There’s a Hole in my Bucket

 To write about the good stuff in teaching is to cursorily skim over the difficulties of my job, and to write only the difficulties is to put my thoughts out there as what might be considered whining. I go in circles wondering whether I really want to entertain comments about how easy I’ve got it. Or how hard.  Both of which are right. And wrong.

My day to day life in 8th grade is Henry and Liza and the hole in his bucket.Do you remember this from Sesame Street?

There’s a hole in Henry’s bucket, so Liza tells him to fix it with a stick. He gets the stick. He goes back to Liza to tell her the stick is too big. She tells him to cut it. With what? A hatchet! But the hatchet, he finds, is too dull. Whatever shall he do? Sharpen it! With what? A stone. Alas, the stone is too dry. Then wet it, she tells him. With what shall he wet it, he asks? Water, she tells him. With what shall he carry the water? He needs to know. A bucket, she answers.

But there’s a hole in his bucket.

Round and round.

In case you’re wondering which character I am in this scenario, the answer is both — on different days at different timesAs a child I remember loving Henry, his aw shucks manner and earnest questions. But as an adult I tend to sway toward understanding Liza and her impatient, under-the-breath frustrations bubbling to the surface. Forgive me, I never wanted to be Liza, but I’d be lying if I said I wasn’t.

Case in point: a student I’ll call Student came to class this week on “Project Day,” an entire period I gave to kids for working on reading response projects. Two weeks prior to this day we went over the actual assignment in depth, they got the assignment sheets in writing and on Google classroom, we talked about preparing ahead to bring necessary physical materials, they wrote it down in their planners, we wrote it on the board, they were encouraged to ask any clarifying questions. I reminded them daily about said “Project Day”.

Student showed up on Thursday, having no materials to work, and no reading book with him. It went a little something like this:

H: Mrs. Hamlin, I don’t have my stuff for project day. 

Me: That’s too bad, that makes it hard to do your work. How did you miss this information? We talked about daily for the past two weeks – we talked about all upcoming calendar days. We wrote it down…

H: I wasn’t here Tuesday.

Me: Were you here every other day?

H: Yes, but I didn’t have your class every day.

Me: Did you think to come see what you had missed? Did you check in Google Classroom? Did you check the WIP? Did you check the board?

H: Sorry, no.

Me: Okay. We did talk about this a couple of weeks ago when you got the assignment sheet (where the dates are also highlighted for you.) Do you remember that?

H: Yeah, I lost that sheet, sorry.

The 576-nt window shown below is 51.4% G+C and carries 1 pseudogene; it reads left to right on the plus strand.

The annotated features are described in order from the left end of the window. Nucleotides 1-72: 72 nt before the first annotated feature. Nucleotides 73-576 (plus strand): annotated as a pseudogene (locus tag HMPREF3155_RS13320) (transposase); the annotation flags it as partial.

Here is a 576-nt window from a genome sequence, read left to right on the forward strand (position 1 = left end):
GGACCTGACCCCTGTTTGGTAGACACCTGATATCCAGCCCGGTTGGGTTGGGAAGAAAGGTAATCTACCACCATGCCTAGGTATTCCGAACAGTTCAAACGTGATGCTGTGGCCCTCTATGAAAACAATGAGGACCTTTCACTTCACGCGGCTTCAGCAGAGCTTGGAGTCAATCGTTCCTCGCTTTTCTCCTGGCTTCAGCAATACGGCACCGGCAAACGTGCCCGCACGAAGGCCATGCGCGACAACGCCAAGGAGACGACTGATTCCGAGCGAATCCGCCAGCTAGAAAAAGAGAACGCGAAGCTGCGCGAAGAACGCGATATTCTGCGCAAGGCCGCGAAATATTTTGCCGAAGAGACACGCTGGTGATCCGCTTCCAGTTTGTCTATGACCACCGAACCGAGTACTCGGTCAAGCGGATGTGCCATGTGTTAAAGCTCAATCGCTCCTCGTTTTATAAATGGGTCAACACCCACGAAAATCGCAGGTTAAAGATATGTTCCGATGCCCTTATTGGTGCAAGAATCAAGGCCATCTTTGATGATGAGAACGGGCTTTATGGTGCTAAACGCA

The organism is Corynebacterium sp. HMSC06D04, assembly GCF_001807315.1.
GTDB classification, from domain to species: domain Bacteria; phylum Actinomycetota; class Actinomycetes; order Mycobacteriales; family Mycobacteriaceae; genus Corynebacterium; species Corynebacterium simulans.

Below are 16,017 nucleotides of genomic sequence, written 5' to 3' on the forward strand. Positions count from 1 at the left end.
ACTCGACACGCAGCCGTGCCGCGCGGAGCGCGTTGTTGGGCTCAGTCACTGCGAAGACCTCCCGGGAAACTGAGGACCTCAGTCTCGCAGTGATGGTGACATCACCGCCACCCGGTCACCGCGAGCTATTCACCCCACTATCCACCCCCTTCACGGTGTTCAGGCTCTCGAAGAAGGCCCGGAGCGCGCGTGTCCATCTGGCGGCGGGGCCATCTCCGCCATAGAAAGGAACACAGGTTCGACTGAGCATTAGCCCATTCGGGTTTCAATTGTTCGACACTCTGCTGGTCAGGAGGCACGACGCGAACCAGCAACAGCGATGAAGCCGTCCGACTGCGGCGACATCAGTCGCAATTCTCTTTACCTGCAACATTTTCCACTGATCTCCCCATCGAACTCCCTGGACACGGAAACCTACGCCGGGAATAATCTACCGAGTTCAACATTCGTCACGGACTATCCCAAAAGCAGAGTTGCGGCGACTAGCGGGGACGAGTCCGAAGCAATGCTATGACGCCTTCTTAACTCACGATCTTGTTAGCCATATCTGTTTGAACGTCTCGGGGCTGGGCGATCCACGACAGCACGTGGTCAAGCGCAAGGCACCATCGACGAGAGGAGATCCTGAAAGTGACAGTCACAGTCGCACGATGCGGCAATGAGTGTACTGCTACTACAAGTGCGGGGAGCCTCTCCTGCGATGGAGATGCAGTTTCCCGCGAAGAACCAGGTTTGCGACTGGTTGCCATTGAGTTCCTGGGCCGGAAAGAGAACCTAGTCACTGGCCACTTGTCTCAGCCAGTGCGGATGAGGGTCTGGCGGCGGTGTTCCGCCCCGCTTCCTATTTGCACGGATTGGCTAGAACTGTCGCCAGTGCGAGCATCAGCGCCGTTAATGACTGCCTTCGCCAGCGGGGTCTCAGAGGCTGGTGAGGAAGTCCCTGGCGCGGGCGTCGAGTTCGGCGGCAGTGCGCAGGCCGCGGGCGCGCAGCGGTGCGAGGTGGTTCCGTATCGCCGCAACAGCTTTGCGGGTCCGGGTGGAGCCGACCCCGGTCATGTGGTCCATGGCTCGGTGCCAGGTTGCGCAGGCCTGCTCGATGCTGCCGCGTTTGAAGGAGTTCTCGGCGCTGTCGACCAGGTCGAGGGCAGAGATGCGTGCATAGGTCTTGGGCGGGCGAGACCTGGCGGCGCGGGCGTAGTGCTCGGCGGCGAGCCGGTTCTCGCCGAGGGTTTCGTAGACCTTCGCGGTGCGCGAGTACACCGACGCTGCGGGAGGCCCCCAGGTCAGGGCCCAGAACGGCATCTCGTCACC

Me: Next time, you can find it on Google Classroom. You also wrote this date down in your planner. Can I see that?

H: (Looks at planner): Oh, yeah. It says “L.A. Project Day!” But I had no idea what that meant.

Me: Okay. What do you need to progress forward today?

H: I need stuff for my project. Which I don’t have. 


People, this is daily. It’s an exercise in the most astoundingly asinine, ingratiating ridiculousness. On this day I had this conversation 8 times – that’s an average of 2 times PER CLASS.  And I have variants of this conversation all the time. With different students. About different assignments. Because of differing reasons. In varying degrees of lose-my-mindedness. Sigh.

The thing is: Liza loves Henry. You can see it in the beginning as she rocks in her chair while Henry gets to work. As the work increases and Henry just can’t seem to accomplish anything, she loses patience, yes, but never the love. She just wants him to figure it out, dammit. She wants him to get his ever loving self together already. God love him.

It’s December in public school ya’ll. Can you feel it?

But I Can Do His Laundry

I saw an article about helicopter parenting the other day, and in it, among many other things, the writer bemoans the parent who allows her college-aged child to come home to have his laundry done by his mother. I won’t link it here because well, I do that, and I have absolutely no problem with it.  Here’s why.

I can’t fix anything for my son any more. I can’t, and I don’t want to. I’m helping him grow wings after all, in these years of crucial wing-growing pupation.

He’s 18 years old, a freshman in college. He doesn’t live in my house. He doesn’t ask my input about what he can and can’t do. He doesn’t call me when he’s lonely (although I did get one vaguely sad text one time) and he’s no longer a consideration in groceries we buy and/or daily plans we make. I can’t hug him before I head up to bed every night, nor can I kiss the best part of his face, the place just in the back of his left ear, whenever I feel like it.